Thursday, December 24, 2015

THIS SHOULD SCARE THE DICKENS OUT OF YOU!


 
 
Christmas Eve has often been a time to gather near the fire and tell ghost stories, a la Dickens and other tales of spirits. This year, there is the potential for a haunting of a much different sort.

It started yesterday, with the announcement of a fire in the Scottish Highlands. Boleskin House, once owned by Jimmy Page of Led Zeppelin, was on fire, and virtually destroyed. Back in the late 1800's, it was the home and magical working space of Aleister Crowley.








Crowley had purchased the house for a very particular magical operation, in which demons were summoned in order to force them to obey higher, positive, divine principles. Once started, it HAD to be completed...and in this, Crowley failed. Take a look at the first two parts of a four part documentary on Crowley and Boleskin. It explains the situation quite clearly.










Now, fire has claimed Boleskin House. People think fire merely purges. They are wrong. In the Old Testament, in ancient times, in Paganism, fire was a means of sacrifice. Even early Christians knew burning someone at the stake was more than a matter of destroying the individual and sending them to Hell. It was a purging of inequities or sin, and releasing the spirit of the guilty to God.



Yes, fire RELEASES the spirit; sets it free. By Crowley's own admission, he had captured at least one of the spirits he called forth, and had it bound in the center of Boleskin, which is now mere smoke and embers.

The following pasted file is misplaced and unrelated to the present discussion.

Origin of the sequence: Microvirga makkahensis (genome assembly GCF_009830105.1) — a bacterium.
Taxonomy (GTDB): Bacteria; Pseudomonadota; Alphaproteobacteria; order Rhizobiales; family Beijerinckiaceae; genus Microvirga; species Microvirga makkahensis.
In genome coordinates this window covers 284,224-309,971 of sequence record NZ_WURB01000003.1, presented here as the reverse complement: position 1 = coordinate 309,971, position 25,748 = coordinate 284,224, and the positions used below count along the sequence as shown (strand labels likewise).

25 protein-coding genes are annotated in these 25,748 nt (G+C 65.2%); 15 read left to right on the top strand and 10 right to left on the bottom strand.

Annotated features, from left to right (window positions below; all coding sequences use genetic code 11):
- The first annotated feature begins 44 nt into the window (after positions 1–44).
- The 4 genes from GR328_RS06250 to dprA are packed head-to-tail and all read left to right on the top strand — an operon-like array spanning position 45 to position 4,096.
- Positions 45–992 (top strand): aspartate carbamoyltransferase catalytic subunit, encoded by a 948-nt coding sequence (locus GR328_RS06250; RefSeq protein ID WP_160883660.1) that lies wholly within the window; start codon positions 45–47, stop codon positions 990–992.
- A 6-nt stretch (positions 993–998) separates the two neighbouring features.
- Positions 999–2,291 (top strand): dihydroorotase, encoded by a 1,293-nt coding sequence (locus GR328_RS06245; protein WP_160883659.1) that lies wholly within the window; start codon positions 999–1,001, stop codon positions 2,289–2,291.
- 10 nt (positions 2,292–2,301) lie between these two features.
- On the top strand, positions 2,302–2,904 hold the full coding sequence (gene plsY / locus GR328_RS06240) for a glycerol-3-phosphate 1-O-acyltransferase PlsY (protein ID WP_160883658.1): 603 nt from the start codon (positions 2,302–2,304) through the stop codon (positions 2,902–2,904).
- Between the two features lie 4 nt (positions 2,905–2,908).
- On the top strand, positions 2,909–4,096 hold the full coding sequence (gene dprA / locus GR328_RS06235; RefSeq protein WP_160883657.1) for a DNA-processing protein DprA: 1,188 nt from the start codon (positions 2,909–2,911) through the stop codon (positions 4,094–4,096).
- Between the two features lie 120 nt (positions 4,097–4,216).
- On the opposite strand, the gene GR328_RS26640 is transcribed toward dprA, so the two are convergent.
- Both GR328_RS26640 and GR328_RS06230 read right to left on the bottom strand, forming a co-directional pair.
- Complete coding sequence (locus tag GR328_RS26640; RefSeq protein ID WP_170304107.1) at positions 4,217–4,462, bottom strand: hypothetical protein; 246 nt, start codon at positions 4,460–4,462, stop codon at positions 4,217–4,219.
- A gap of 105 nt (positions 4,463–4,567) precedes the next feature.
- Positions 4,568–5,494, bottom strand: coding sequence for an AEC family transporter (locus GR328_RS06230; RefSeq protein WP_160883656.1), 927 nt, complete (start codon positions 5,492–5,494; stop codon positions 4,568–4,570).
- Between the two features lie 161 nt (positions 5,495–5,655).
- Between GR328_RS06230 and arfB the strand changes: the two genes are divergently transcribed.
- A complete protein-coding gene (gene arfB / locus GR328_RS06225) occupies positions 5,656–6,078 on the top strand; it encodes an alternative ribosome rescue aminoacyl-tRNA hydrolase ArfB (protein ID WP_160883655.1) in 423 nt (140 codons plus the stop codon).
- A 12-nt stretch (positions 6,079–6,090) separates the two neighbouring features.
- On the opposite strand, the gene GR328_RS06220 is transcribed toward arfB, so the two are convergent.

The influence of Crowley's “workings” was already being felt in Inverness and the surrounding area. What fresh horrors might now be released upon the dark, restless shores of Loch Ness?




Happy Christmas, Everyone. Sleep tight.






 


3 comments:

  1. Please click on the CC and read along with the videos............. It is extremely enlightening & will give you a totally new perspective.

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    Replies
    1. Ellen, click on the what now?

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    2. Oh...wait. I see what yoy mean. To borrow from a Sherlock short story, must have been a Greek interpeter!

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